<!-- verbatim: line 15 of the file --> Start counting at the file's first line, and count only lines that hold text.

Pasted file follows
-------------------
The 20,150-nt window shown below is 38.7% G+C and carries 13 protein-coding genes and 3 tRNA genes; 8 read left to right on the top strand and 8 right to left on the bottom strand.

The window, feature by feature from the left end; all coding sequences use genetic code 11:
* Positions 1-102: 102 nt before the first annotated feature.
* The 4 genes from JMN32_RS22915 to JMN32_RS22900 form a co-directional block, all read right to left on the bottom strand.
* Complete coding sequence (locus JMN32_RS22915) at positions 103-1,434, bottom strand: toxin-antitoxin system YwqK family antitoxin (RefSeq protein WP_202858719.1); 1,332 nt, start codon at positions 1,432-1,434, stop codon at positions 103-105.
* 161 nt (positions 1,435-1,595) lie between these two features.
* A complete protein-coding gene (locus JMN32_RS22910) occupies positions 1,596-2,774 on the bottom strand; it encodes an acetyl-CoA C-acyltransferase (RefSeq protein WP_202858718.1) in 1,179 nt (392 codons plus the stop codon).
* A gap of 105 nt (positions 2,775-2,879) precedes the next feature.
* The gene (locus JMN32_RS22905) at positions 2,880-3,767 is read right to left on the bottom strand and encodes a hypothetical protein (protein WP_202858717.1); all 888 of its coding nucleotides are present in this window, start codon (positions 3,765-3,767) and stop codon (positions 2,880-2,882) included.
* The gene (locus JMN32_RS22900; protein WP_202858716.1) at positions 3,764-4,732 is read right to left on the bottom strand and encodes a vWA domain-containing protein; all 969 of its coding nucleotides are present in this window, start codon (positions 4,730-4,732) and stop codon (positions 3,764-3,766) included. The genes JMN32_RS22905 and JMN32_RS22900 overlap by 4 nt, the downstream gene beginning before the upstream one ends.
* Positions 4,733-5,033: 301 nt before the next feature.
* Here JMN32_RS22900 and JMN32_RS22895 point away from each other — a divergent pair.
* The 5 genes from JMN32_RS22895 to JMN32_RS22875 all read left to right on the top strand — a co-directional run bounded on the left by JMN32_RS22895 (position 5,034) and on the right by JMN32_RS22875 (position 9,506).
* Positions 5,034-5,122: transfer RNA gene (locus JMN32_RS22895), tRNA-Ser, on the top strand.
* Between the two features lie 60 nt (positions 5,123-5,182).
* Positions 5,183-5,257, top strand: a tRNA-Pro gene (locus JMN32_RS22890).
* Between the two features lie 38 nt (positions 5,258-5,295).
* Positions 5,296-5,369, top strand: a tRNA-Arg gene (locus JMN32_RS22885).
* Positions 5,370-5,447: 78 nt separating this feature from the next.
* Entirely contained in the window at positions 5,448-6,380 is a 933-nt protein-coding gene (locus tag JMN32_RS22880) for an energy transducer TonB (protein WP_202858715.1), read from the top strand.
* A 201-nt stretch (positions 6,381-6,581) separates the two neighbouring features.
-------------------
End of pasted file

* Between the two features lie 60 nt (positions 5,123-5,182).